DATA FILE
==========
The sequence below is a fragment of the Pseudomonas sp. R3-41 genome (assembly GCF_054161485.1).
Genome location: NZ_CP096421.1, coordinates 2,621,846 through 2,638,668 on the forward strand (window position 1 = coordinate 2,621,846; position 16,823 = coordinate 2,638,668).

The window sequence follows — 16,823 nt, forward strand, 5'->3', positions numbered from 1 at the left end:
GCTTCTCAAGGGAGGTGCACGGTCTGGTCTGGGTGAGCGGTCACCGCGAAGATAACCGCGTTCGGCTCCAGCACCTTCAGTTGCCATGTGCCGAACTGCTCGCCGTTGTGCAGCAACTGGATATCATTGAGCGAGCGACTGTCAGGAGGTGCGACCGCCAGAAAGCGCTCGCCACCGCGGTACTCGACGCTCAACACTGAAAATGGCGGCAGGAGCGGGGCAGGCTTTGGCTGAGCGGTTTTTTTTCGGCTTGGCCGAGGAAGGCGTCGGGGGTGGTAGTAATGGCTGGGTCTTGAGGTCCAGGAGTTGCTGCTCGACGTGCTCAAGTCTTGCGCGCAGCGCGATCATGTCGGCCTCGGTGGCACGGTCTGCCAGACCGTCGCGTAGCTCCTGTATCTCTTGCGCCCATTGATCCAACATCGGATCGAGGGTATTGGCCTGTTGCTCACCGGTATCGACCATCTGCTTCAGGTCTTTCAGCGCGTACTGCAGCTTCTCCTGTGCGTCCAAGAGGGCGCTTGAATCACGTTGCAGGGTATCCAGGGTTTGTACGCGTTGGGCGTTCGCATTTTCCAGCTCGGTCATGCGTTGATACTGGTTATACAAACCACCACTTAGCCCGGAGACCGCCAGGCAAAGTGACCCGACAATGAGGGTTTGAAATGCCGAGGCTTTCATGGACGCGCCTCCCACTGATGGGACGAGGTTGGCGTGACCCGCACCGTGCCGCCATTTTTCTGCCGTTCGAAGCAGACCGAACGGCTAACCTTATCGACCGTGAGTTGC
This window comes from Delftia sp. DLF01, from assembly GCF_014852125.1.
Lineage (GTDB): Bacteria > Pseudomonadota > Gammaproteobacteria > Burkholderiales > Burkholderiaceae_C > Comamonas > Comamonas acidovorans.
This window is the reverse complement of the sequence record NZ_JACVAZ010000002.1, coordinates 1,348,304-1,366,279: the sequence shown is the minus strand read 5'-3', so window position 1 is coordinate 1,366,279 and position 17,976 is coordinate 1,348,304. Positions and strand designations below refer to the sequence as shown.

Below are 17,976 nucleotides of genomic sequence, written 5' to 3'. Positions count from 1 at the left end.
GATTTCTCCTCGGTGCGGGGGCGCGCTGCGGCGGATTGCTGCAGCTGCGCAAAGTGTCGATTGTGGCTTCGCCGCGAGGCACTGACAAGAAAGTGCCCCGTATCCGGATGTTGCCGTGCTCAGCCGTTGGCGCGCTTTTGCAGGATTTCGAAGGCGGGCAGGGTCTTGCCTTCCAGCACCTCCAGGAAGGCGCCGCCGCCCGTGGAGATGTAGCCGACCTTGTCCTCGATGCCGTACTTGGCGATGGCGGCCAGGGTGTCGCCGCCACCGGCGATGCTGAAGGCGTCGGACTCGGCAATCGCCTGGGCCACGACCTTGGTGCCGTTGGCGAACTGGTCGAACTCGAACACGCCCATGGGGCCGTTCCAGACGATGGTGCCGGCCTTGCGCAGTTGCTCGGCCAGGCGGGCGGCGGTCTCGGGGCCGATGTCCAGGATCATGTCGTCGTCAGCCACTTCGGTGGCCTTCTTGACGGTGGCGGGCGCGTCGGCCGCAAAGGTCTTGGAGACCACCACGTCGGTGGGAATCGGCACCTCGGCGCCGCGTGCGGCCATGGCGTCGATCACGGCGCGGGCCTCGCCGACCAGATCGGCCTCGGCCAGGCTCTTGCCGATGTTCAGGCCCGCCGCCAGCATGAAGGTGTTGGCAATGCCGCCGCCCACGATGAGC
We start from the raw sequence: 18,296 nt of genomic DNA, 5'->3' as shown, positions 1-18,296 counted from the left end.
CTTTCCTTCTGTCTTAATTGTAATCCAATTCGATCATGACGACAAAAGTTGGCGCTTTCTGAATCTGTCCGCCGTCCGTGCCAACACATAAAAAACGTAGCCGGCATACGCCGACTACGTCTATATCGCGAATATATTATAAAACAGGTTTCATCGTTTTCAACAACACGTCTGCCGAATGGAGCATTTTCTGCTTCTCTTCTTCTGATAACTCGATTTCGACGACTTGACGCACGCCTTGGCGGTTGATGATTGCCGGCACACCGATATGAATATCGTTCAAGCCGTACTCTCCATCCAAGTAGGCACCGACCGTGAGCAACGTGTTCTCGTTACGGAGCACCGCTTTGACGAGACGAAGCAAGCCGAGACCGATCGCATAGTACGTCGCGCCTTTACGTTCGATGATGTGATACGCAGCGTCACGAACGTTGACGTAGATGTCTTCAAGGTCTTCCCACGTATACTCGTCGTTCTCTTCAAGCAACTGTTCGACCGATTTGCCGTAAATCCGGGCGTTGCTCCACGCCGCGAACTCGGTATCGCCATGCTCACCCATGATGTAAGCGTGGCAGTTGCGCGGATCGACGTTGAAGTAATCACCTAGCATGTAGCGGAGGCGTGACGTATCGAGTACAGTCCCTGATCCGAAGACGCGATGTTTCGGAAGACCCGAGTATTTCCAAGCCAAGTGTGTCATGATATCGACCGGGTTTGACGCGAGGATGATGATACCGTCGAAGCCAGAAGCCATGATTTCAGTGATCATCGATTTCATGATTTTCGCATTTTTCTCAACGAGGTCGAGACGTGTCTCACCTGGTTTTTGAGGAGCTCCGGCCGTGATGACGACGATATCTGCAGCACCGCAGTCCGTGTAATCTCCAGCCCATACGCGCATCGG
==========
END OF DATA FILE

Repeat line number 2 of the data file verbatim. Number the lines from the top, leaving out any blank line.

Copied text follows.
Genome location: NZ_CP096421.1, coordinates 2,621,846 through 2,638,668 on the forward strand (window position 1 = coordinate 2,621,846; position 16,823 = coordinate 2,638,668).